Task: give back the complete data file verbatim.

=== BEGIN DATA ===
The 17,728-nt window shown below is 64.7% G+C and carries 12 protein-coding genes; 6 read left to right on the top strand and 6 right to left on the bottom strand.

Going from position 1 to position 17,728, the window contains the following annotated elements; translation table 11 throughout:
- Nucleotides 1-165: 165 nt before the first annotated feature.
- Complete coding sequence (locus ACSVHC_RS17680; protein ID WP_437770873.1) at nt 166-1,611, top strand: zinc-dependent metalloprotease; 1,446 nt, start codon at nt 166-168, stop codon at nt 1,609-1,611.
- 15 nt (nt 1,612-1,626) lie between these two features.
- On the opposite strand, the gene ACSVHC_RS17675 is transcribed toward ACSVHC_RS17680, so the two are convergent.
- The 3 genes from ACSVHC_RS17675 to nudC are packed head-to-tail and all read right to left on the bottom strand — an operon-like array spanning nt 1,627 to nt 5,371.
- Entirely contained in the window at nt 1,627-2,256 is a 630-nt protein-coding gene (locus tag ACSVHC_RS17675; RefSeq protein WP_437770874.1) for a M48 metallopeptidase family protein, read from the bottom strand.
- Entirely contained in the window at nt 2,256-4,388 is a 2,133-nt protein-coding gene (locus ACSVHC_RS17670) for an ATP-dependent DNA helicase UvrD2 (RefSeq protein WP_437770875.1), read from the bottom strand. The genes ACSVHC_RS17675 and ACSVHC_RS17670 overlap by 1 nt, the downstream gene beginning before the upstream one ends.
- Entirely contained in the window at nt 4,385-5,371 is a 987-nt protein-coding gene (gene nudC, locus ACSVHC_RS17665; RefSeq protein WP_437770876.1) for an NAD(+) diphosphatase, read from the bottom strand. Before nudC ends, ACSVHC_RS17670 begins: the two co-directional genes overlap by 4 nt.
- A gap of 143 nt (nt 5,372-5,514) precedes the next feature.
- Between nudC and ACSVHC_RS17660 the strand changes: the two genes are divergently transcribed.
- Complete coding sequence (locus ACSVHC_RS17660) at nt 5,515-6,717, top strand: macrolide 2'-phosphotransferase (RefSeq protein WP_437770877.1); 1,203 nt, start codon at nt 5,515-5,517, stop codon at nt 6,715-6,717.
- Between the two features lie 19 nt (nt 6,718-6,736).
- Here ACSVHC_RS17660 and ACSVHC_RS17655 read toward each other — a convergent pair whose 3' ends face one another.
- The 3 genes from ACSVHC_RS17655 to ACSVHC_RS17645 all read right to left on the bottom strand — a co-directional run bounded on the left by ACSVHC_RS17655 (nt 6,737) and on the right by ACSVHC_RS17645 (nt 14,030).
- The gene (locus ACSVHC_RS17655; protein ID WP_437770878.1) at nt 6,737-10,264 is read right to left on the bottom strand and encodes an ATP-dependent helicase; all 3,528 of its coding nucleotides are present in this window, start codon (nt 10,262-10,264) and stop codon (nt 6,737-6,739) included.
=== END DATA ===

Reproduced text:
The 17,728-nt window shown below is 64.7% G+C and carries 12 protein-coding genes; 6 read left to right on the top strand and 6 right to left on the bottom strand.

Going from position 1 to position 17,728, the window contains the following annotated elements; translation table 11 throughout:
- Nucleotides 1-165: 165 nt before the first annotated feature.
- Complete coding sequence (locus ACSVHC_RS17680; protein ID WP_437770873.1) at nt 166-1,611, top strand: zinc-dependent metalloprotease; 1,446 nt, start codon at nt 166-168, stop codon at nt 1,609-1,611.
- 15 nt (nt 1,612-1,626) lie between these two features.
- On the opposite strand, the gene ACSVHC_RS17675 is transcribed toward ACSVHC_RS17680, so the two are convergent.
- The 3 genes from ACSVHC_RS17675 to nudC are packed head-to-tail and all read right to left on the bottom strand — an operon-like array spanning nt 1,627 to nt 5,371.
- Entirely contained in the window at nt 1,627-2,256 is a 630-nt protein-coding gene (locus tag ACSVHC_RS17675; RefSeq protein WP_437770874.1) for a M48 metallopeptidase family protein, read from the bottom strand.
- Entirely contained in the window at nt 2,256-4,388 is a 2,133-nt protein-coding gene (locus ACSVHC_RS17670) for an ATP-dependent DNA helicase UvrD2 (RefSeq protein WP_437770875.1), read from the bottom strand. The genes ACSVHC_RS17675 and ACSVHC_RS17670 overlap by 1 nt, the downstream gene beginning before the upstream one ends.
- Entirely contained in the window at nt 4,385-5,371 is a 987-nt protein-coding gene (gene nudC, locus ACSVHC_RS17665; RefSeq protein WP_437770876.1) for an NAD(+) diphosphatase, read from the bottom strand. Before nudC ends, ACSVHC_RS17670 begins: the two co-directional genes overlap by 4 nt.
- A gap of 143 nt (nt 5,372-5,514) precedes the next feature.
- Between nudC and ACSVHC_RS17660 the strand changes: the two genes are divergently transcribed.
- Complete coding sequence (locus ACSVHC_RS17660) at nt 5,515-6,717, top strand: macrolide 2'-phosphotransferase (RefSeq protein WP_437770877.1); 1,203 nt, start codon at nt 5,515-5,517, stop codon at nt 6,715-6,717.
- Between the two features lie 19 nt (nt 6,718-6,736).
- Here ACSVHC_RS17660 and ACSVHC_RS17655 read toward each other — a convergent pair whose 3' ends face one another.
- The 3 genes from ACSVHC_RS17655 to ACSVHC_RS17645 all read right to left on the bottom strand — a co-directional run bounded on the left by ACSVHC_RS17655 (nt 6,737) and on the right by ACSVHC_RS17645 (nt 14,030).
- The gene (locus ACSVHC_RS17655; protein ID WP_437770878.1) at nt 6,737-10,264 is read right to left on the bottom strand and encodes an ATP-dependent helicase; all 3,528 of its coding nucleotides are present in this window, start codon (nt 10,262-10,264) and stop codon (nt 6,737-6,739) included.